I’ve used the Altenew Artist Markers (alcohol markers) with great joy and have been pleased with how they work but I learned a lot about them in this Level 2 AECP class by Sara Naumann. She is great to listen to and has lots of good FAQs to share and tips (pun intended) to using these markers. I had so much fun with this I did two cards, two different techniques.
The first card I want to share is the second one I made but was quick and easy to do in one evening. The hardest part was cutting the papers to the right sizes so they could be laid out appropriately. The center horizontal white cardstock is 1” wide by 5.5” long…the length of an A2 card. The wider strip of white cardstock is 3” x 5.5”. The square in the center is 2.25”. The square and the 1” band each have black cardstock behind them that gives a 1/16” boarder…just enough to make the white stand out. For the large 3” wide white cardstock I simply put thin strips of black paper along each edge. I also cut a 2 1/8” square of vellum. So, having all my pieces already cut but not glued made the rest go fast.
There are three key parts of this lesson: One to use a brayer and another to use alcohol markers on vellum as well as embellishments. To use the brayer, simply scribble marker onto your craft mat then spritz with alcohol and rub the brayer over the ink. Then rub the ink on the brayer over the white cardstock…purposely leaving some white spots. I used two marker colors on this: B714 Volcano Lake and R926 Sapphire. In combining them there were only hints of the Volcano Lake. The outcome made me think sky.
My next item was to pick out a stamp to stamp on the vellum. Following along the sky theme I chose a nice dragonfly from the Altenew Wild and Free stamp set to stamp with the Altenew crisp Jet-Black ink. It was a new stamp so I rubbed my fingers across it several times to be sure I would get the manufacturing finish off, thus giving a cleaner, crisper, stamp. Since vellum does not absorb ink like cardstock, I had to be sure the stamped image was completely dry before applying any of the colored ink. I used my Wagner heat tool to dry it plus gave it a little extra time to be sure it was totally dry. While waiting I put the card layout in my Misti stamping tool and stamped the sentiment from the Altenew Blooming Mandalas set.
Going back to the dragonfly I used the same two colors from braying and ‘pounced’ color into the wings by just making small dots with the markers inside the outlines. The pouncing gives a different effect than just brushing and filling in color. I also colored in the body with the black Artist Marker. I set that aside to dry and began gluing my card together. I adhered the black strips on the 3” wide cardstock (it was a little to wide to just glue next to so I glued it under the white to give a smaller black line). Then glued that piece directly to the card front. Then I carefully glued the 1” strip of white with my sentiment onto the black background and then onto the center of the card base. I glued the white square on top of the black square and then to the card base. Now it was time for the vellum. I didn’t want the glue to show so I carefully put it behind the body only of the dragonfly and adhered it to the top of the square. The vellum curled up a bit so I added just a tiny drop of liquid glue on the white cardstock…left it to dry about a minute before pushing the vellum onto it. It was still tacky but did not make an obvious mark of glue on the vellum. The corner was no longer curling up.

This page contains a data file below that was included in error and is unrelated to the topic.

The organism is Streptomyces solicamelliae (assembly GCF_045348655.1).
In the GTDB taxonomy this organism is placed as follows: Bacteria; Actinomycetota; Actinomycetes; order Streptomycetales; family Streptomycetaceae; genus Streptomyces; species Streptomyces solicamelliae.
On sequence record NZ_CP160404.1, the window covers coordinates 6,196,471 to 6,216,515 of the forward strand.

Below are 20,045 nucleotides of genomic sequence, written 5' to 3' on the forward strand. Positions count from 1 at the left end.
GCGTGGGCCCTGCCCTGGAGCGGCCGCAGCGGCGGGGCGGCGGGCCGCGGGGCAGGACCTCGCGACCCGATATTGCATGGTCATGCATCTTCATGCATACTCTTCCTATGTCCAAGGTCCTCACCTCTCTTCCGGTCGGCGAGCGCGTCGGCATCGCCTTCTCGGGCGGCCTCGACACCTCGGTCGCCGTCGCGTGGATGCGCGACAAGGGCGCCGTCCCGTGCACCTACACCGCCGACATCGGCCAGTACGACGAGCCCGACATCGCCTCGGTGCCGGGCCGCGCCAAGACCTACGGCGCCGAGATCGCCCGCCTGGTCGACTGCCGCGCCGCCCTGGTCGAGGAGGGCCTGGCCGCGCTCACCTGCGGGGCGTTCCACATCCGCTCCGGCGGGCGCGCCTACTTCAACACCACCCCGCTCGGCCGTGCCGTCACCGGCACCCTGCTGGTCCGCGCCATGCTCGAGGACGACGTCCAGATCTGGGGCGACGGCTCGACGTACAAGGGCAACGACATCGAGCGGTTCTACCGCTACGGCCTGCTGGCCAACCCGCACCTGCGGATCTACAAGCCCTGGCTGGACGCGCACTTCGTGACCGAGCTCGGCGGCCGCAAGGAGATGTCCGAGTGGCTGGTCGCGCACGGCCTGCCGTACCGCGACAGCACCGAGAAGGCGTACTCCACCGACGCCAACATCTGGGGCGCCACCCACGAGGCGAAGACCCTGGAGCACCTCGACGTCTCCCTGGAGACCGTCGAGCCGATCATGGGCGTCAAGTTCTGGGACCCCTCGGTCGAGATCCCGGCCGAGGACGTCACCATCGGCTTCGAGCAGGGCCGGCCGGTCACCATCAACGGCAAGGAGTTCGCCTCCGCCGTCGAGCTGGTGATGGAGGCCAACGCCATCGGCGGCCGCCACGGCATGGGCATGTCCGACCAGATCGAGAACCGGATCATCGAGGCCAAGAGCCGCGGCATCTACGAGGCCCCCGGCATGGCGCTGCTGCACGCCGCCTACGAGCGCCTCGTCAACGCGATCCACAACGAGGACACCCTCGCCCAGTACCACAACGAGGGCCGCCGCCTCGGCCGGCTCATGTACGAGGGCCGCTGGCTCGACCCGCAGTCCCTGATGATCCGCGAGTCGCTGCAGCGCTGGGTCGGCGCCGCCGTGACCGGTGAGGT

To brighten the card a bit and to embellish it I took some chunky glitter crystals I had and spread them out across the card. Their blue sapphire coloring matched the blue in the wings of the dragonfly. Another tip from Sara is to use the markers to color embellishments to match when you don’t have them. I took a creamy pearl and colored it black with the Artist marker as I didn’t have a black one. This became the head of the dragonfly. And, thus, this was finished! I loved the way the dragonfly looked as if it was flying across the sky. And just as its wings sometimes sparkle, so did the finished card.
The second card was even simpler. Again, scribbling some color onto a craft mat and spritzing it with alcohol, I was able to pick up ink with my Tim Holtz splatter brush and put down some fine splatters in blues (B204 Ocean Waves and B227 Desert night) and orange (Y817 Firebrick). These were close to the colors of my high school colors so it was a fun remembrance. My husband had some orange twine or kite string which worked perfectly to wrap around the popped-up center cardstock. I striped the sides of the card base first before attaching the center piece with foam tape. I cut the sentiment out of corresponding blue paper using the Bold Thanks Dies set after stamping ‘ever so much’ from the Apothocary Labels stamp set. Then embellished it with some colored gems by Honeybee and adding an orange plaid bow. Simple but attractive.
I can see using these techniques over and over again with lots of fun variations.
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